Alan Rapley’s 8 Week Swimming Plan

Here at SwimShop, we are constantly seeking new ways to help our customers excel in the water and look great doing it. So while that usually means crafting high-performance swimwear, today we are teaming up with champion coach Alan Rapley to bring you a training regimen that will truly push your skills to new heights.

Alan was Great Britain’s 1996 Olympic Swimming Captain, and is now one of the nation’s premier swim and triathlon coaches. He has devoted his life to developing speed and endurance in the water, and over the years his innovative techniques have benefited scores of prominent Olympians and international swimmers. Now, thanks to this challenging eight-week training programme Coach Rapley has decided to share with us, you too can hone your skills with the same regimen used by some of the world’s top athletes.

Alan Rapley

Coach Rapley’s training programme spans two months and includes 24 meticulously crafted workout sessions. Each workout includes one hour of rigorous exercises designed to hone your technique and unlock your maximum physiological potential. Whereas many athletes unwittingly dull their training sessions by doing the same exercises each time they workout, Rapley’s programme was specifically developed so that each session builds upon the last to achieve comprehensive strength and stamina increases over time.

As Alan puts it, “the sessions are designed to help you train smarter, getting the most out of each session.” So the eight-week regimen is sequenced to help athletes maximise their results through step-by-step physiological development. It was also designed so swimmers at all levels can complete the training; and because it only demands 24 hours in a two-month period, Coach Rapley’s regimen can be squeezed into even the most hectic schedules.

So if you are ready to break free of your uninspiring workout routine, unlock your true potential, and start making the most of every metre, dive into the myCOACH programme today. In just eight weeks, you’ll be a fitter, faster, and stronger swimmer—guaranteed.

The entire programme on a week by week basis is attached, together with an invaluable Reference Guide that includes all of the terms Alan currently uses in his myCOACH swimming sessions and a clear Session Plan User Guide. Enjoy!

myCOACH Session Plan & Reference Guide

myCOACH 8 Week Session Plan – WEEK ONE

myCOACH 8 Week Session Plan – WEEK TWO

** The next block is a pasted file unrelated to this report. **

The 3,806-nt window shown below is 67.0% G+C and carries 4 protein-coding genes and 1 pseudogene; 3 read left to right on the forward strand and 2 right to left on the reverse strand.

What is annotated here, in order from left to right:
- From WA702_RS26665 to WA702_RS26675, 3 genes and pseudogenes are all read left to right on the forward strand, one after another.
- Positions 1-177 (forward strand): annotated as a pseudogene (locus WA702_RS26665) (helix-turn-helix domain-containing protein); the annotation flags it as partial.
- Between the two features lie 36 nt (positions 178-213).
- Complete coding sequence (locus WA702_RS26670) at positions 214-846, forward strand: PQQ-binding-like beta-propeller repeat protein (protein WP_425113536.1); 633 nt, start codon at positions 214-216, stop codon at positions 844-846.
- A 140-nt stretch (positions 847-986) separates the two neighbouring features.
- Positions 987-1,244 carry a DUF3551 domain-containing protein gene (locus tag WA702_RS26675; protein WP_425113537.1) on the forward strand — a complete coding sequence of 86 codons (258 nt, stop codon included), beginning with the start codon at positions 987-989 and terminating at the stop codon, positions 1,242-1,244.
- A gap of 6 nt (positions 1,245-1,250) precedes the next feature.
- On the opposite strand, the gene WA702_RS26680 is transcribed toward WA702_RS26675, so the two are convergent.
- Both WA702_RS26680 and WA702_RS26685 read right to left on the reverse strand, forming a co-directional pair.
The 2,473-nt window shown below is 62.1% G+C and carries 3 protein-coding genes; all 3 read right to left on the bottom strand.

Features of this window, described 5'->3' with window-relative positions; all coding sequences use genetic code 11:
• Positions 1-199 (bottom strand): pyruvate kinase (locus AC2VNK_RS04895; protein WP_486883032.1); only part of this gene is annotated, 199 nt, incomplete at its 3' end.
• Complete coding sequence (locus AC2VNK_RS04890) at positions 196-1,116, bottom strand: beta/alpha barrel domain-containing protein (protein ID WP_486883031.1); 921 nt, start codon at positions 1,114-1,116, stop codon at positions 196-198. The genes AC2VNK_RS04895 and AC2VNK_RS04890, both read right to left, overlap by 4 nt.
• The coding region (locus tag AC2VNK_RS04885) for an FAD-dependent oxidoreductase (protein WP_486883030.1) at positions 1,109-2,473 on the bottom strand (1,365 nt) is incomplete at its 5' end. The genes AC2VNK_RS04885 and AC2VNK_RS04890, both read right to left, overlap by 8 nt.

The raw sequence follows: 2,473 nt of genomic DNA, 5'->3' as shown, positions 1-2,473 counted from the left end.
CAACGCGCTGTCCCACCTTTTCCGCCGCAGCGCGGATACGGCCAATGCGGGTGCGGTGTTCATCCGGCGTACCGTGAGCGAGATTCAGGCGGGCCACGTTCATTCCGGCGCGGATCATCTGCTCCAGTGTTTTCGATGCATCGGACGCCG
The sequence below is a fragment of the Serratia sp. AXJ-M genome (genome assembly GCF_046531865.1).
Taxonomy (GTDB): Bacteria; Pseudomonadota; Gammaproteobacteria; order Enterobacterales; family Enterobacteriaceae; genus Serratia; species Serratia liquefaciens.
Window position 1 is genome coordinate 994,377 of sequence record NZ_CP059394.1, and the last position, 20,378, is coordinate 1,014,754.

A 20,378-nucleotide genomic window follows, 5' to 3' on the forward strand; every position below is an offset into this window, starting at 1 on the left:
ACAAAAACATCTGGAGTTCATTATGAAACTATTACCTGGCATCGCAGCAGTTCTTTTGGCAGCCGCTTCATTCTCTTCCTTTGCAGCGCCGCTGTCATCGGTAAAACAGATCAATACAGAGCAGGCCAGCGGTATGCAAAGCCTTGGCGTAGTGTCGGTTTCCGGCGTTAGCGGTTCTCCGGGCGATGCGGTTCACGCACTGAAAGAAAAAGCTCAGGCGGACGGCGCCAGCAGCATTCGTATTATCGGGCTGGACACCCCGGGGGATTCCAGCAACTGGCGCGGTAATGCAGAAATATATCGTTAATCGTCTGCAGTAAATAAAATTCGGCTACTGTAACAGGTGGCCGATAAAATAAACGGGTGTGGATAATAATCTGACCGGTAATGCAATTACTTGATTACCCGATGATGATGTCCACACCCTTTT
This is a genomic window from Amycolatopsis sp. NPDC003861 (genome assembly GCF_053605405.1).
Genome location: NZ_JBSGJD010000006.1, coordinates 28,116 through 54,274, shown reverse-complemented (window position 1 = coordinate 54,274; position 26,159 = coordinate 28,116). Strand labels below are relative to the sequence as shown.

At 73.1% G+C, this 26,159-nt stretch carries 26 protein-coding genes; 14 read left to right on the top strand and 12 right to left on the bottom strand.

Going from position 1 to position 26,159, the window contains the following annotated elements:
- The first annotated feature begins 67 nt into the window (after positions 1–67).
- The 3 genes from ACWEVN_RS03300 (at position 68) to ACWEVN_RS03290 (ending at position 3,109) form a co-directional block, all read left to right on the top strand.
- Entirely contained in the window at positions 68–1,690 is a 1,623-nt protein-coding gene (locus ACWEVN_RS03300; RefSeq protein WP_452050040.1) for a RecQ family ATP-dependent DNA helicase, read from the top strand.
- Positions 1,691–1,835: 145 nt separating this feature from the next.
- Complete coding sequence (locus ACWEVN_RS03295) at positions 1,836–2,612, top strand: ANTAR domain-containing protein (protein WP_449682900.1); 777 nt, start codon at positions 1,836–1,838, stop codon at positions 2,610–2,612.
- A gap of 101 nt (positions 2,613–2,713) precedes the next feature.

myCOACH 8 Week Session Plan – WEEK THREE

myCOACH 8 Week Session Plan – WEEK FOUR

myCOACH 8 Week Session Plan – WEEK FIVE

myCOACH 8 Week Session Plan – WEEK SIX

myCOACH 8 Week Session Plan – WEEK SEVEN

myCOACH 8 Week Session Plan – WEEK EIGHT



Keep hold of your swimming Mojo!

We all know that swimming is one of the best exercises, but at some stage all swimmers will feel like they need a bit of a motivational helping hand.
Reinvigorating a love of swimming or enlivening everyday training sessions is actually easier than you think. Here’s our top ten ways  to make swimming more interesting, more challenging and help you keep hold of your swimming mojo!


Joining up to the British Gas Swimfit programme is a great way to add structure to your pool sessions. A huge number of pools support the Swimfit programme by providing poolside cards and sometimes even instructors for group sessions. The programme is specifically designed for those who want to lose weight, get fit and really see some progression in their swimming. It is a brilliant way to make any swim session more interesting if you don’t have the wherewithal to create a session for yourself. This taster session is a basic introduction to Swimfit, but those who sign up will find the sessions get more interesting and challenging. More information on Swimfit can be found here. Screen Shot 2014-10-21 at 12.26.30


A good way to make swimming more interesting is to challenge yourself by learning a new stroke. Most recreational or fitness swimmers use breaststroke, backstroke and sometimes front-crawl. But not everyone can swim all 4 stokes, so why not  give butterfly a go or focus on a weaker stroke? Sidestroke is another one you don’t see very often, it has the benefit of keeping your head out the water and you can see where you are going. Have a go, only practice makes perfect!


Making one of your sessions a water-based exercise class is another way of adding variety. These classes are often included in the price of pool membership or can be pay-as-you-go. Examples of pool classes are; Aqua Aerobics, Aqua Jogging, Aqua Zumba and Aqua Spinning. Not all pools will offer all these classes but it’s worth picking up a timetable from the front desk to see what there is. Aqua Aerobics is ideal for those who want a low intensity workout, while Aqua Zumba is perfect for those who want to have fun while they exercise. Aqua Jogging or Aqua Spinning are harder work and both are really excellent calorie burners.AquaFit3 Slideshow


Another option is to think about the other water based swim disciplines, such as diving, synchronised swimming or water polo. Most clubs are welcoming to amateur newcomers. More information on getting into any of these new disciplines can be viewed here. Obviously location dependent, the more adventurous swimmer could perhaps try snorkelling or scuba diving. These swim based recreational activities are an ideal way to use the swimming skills you have already, to try something completely new.



Alternatively, you could give yourself a real challenge. Perhaps enter one of the hundreds of open water swimming events in the UK that occur annually or even a charity fundraiser, such as Swimathon. Swimming with a goal will keep you much more focused on your everyday sessions. Listings for most open water swim events, in the UK and around Europe, can be found on the H2Open website. Even if you didn’t want to enter an event, a change of scenery can be invigorating so why not step outside and swap the pool for a lake/pond/river/sea?! A guide to the best outdoor spots can be seen here, on the UK Wild Swimming site. Another helpful resource is The Good Beach Guide. If you live in a large city don’t think you’re missing out, there are plenty of beautifully restored historic pools and lidos, especially in cities such as London or Manchester.